There has also been evidence to support that a sixteen-hour fasting window with an eight-hour feeding window has beneficial effects. Researchers divided mice into two groups and fed them the same chow; however, one group was restricted to an eight-hour feeding window while the other could eat as desired.7 The study found that although the mice were eating the same amount and type of foods, the group of mice that ate during all times of day gained weight. To connect the weight change to the microbiome, stool samples were collected every four hours to assess changes. The researchers found significant differences in the microbial composition of the two groups’ stool. This leads us to believe that our microbiome is connected to changes in weight and that the microbiome is significantly altered when there is no fasting window.

While both of the studies noted above are mouse studies, they offer valuable insight into how the human gut changes during feeding and fasting periods. Mouse studies give researchers the ability to measure changes faster and control environmental factors far better than with human studies.

Fasting research continues to support its beneficial effects on body composition, sleep cycles, blood glucose, longevity, and even chronic illness.8 As noted above, we are confident that fasting is also beneficial to our gut microbiome. Not only does fasting give the microbes a period of rest time, but it also improves and maintains the population of good bacteria and supports their ability to complete the variety of processes the human body needs them for.

Before Starting Intermittent Fasting

Now that we know fasting is beneficial for the gut microbiome, you may be wondering how to put it into practice. Here are a few tips.

  1. Talk to a physician or health professional before introducing extended fasting into your routine, especially If you are diabetic, an athlete, or need to take a medication with food.
  2. Review your current diet. Are you including a variety of foods that support health and a diverse gut microbiome? If you do not include several servings of fruits and vegetables, you may want to start with that diet shift first. A plant-based diet that is rich in fibrous foods will lay the foundation of a healthy gut microbiome.
  3. Start with a short duration. For example, start by fasting for twelve to thirteen hours (8 p.m. to 8 a.m., or 8 p.m. to 9 a.m.). Get into the habit of allowing a few hours before bed for food to digest and then waiting for hunger cues to start the next morning.
  4. Add longer fasting windows a few days a week. Consider adding one or two days of fourteen- to sixteen-hour fasting two or three times per week. Assess your intake on these days to ensure that you are hitting your calorie and macronutrient needs. If you find you are not meeting your calorie and nutrient requirements, increase your eating window.
  5. Listen to your body. You may hear recommendations to increase your fasting window to sixteen-plus hours, but although this works well for some individuals, it may not be best for everyone. It is important to listen to your hunger cues and continue to track your caloric intake when fasting.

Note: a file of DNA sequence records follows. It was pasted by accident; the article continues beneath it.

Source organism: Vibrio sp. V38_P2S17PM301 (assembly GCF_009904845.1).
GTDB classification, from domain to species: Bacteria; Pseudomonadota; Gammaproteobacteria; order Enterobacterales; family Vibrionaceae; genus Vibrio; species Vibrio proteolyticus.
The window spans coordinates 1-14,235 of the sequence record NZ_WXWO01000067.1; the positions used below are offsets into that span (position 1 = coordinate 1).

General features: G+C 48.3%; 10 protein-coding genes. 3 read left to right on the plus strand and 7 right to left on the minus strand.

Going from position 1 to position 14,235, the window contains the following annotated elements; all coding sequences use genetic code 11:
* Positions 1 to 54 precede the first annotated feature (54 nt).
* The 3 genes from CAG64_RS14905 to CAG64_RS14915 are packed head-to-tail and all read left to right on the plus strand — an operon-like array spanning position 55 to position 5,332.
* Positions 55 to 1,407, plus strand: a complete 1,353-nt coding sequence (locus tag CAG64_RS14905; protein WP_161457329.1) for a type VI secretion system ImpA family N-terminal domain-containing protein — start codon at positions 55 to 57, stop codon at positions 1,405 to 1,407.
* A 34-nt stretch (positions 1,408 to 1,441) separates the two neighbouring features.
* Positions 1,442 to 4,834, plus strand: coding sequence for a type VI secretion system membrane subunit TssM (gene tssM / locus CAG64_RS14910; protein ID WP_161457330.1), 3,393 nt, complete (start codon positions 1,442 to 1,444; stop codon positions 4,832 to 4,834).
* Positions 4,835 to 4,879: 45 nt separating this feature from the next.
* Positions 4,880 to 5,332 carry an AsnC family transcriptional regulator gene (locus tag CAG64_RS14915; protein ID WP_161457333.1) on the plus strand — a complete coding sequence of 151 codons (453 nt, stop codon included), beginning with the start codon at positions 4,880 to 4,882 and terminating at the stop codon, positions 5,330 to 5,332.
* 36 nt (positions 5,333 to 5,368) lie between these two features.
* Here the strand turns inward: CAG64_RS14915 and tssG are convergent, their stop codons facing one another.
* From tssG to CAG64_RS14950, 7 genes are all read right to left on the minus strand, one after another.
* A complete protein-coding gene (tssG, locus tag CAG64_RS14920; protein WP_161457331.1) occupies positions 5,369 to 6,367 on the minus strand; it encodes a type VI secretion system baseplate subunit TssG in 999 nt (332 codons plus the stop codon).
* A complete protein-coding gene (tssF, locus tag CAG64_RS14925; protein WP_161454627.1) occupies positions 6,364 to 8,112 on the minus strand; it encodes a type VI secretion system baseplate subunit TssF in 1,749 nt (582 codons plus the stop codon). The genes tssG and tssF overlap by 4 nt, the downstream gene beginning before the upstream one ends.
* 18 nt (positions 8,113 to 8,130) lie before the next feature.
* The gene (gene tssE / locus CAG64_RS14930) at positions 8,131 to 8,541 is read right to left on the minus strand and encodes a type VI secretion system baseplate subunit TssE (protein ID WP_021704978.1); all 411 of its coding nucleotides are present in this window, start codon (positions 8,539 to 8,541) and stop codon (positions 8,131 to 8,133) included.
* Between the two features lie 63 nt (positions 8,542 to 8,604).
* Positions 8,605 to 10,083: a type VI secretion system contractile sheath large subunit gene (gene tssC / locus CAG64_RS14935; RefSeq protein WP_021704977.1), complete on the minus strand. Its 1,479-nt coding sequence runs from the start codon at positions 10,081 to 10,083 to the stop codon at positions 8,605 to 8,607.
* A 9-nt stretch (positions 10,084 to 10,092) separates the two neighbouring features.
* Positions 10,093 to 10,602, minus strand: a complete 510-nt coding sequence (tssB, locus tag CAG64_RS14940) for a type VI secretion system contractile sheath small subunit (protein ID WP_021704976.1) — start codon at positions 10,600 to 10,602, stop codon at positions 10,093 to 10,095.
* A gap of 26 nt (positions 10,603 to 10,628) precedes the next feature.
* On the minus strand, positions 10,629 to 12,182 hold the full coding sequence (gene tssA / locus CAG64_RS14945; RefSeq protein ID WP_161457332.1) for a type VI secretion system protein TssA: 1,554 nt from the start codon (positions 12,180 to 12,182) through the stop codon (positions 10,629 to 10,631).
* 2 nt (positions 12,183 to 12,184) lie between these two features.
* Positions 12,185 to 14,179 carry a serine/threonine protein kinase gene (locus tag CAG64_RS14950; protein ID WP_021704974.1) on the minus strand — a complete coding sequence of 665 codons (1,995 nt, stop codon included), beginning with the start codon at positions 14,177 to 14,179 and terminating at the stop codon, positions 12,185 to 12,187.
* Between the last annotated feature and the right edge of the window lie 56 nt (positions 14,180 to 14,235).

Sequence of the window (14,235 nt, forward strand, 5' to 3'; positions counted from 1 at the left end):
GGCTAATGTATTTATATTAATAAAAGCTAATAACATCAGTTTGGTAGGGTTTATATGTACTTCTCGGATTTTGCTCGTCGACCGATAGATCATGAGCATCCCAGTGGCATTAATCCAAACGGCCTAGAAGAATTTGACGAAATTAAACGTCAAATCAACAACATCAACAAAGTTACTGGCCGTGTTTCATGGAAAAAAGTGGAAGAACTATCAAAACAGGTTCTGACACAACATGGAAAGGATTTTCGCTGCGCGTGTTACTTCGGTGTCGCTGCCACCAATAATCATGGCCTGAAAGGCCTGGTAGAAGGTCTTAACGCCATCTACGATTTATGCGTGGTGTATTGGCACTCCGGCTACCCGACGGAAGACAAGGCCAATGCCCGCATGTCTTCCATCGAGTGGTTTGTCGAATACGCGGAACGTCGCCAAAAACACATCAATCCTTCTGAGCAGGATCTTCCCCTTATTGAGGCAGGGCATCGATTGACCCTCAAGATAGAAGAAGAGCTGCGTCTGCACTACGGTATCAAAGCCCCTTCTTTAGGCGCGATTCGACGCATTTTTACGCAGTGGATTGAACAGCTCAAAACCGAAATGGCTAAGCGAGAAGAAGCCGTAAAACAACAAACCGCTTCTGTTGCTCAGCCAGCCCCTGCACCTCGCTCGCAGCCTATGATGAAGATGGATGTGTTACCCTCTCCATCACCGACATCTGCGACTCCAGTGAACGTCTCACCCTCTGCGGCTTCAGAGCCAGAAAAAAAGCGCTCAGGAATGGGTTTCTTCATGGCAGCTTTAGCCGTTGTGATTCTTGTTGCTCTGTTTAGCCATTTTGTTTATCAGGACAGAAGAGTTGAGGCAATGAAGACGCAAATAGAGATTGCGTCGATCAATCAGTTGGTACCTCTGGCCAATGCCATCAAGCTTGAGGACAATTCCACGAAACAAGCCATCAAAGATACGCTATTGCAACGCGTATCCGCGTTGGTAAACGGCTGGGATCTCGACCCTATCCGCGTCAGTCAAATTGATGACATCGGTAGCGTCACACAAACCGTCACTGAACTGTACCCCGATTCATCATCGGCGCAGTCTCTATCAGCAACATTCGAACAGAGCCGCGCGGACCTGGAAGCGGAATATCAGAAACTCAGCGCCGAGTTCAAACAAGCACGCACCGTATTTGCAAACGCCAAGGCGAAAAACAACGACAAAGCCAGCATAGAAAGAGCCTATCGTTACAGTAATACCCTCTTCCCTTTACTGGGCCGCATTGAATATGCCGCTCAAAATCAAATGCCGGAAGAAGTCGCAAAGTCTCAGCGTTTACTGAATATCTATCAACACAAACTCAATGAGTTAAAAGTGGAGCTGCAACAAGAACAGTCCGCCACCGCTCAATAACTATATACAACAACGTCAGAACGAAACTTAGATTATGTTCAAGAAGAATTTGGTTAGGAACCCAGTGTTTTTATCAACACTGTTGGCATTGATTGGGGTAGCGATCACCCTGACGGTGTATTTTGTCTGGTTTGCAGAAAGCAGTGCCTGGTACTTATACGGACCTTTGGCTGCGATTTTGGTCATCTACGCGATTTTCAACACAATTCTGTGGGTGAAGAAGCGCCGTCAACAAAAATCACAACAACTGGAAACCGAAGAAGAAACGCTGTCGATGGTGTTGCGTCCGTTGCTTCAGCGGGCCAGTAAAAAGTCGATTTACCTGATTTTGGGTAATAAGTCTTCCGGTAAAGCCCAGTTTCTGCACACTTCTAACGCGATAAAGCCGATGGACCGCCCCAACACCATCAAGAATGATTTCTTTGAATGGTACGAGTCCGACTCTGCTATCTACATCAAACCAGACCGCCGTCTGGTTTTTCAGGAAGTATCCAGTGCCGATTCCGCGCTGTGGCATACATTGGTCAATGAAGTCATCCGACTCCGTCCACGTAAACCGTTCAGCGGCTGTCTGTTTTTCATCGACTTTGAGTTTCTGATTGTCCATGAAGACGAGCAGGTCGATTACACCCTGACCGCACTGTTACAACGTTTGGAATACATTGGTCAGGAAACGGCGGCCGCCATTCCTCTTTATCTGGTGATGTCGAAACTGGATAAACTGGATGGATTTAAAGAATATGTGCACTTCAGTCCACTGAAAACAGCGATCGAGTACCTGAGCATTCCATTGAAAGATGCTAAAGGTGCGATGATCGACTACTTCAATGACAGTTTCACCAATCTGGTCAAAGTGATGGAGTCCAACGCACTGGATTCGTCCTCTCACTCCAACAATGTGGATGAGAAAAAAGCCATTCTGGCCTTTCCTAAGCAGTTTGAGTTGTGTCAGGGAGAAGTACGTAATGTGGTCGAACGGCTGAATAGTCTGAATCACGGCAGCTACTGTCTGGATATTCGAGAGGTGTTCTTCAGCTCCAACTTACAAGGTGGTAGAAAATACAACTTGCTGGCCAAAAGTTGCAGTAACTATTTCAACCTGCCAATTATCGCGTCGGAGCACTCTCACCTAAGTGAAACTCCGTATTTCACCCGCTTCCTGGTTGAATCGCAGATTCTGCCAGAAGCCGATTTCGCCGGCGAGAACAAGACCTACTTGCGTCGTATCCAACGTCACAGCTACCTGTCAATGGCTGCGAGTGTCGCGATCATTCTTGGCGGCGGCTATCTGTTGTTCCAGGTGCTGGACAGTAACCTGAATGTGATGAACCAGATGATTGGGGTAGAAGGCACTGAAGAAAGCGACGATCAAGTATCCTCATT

Although additional research is needed to clearly define the benefits of fasting, as of right now, we are confident that fasting and intermittent fasting is beneficial to the gut because it allows time for rest and repopulation. It is also important to again note the positive impact of a gut-healthy diet and lifestyle. Before following a fasting routine, assess your current lifestyle, level of daily stress, diet, exercise, sleep, and mindfulness practices.

About the Author

Photo: Rachel Stuck, RDN

Registered Dietitian Nutritionist Rachel Stuck has a background in culinary arts and nutrition counseling. Rachel takes a positive approach to nutrition: she avoids recommending restrictive diets and instead focuses on helping people choose foods that promote health and well-being. She is passionate about empowering and assisting Ixcela members as they develop their unique, gut-healthy lifestyles.

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Interested in learning more about Ixcela? Check out Ixcela’s microbiome test, personalized nutrition and fitness plans, and other tools to help you optimize your health.


  1. “Intermittent Fasting.” Intermittent Fasting - an Overview | ScienceDirect Topics,
  2. PennisiDec, Elizabeth, et al. “Extreme Diets Can Quickly Alter Gut Bacteria.” Science, 10 Dec. 2017,
  3. David, Lawrence A., et al. “Diet Rapidly and Reproducibly Alters the Human Gut Microbiome.” Nature News, Nature Publishing Group, 11 Dec. 2013,
  4. Rosselot, Andrew E, et al. “Rhythm and Bugs: Circadian Clocks, Gut Microbiota, and Enteric Infections.” Current Opinion in Gastroenterology, U.S. National Library of Medicine, Jan. 2016,
  5. Wood, Matt. “The Microbiome and the Midnight Snack: How Gut Microbes Influence the Body's Clock.” Science Life, 29 Sept. 2017,
  6. Campos‐Rodriguez, R., et al. “Intermittent Fasting Promotes Bacterial Clearance and Intestinal IgA Production in Salmonella Typhimurium‐Infected Mice.” Wiley Online Library, John Wiley & Sons, Ltd, 20 Apr. 2014,
  7. Zarrinpar, Amir, et al. “Diet and Feeding Pattern Affect the Diurnal Dynamics of the Gut Microbiome.” Cell Metabolism, U.S. National Library of Medicine, 2 Dec. 2014,
  8. Mattson, Mark P., et al. “Impact of Intermittent Fasting on Health and Disease Processes.” Ageing Research Reviews, Elsevier, 31 Oct. 2016,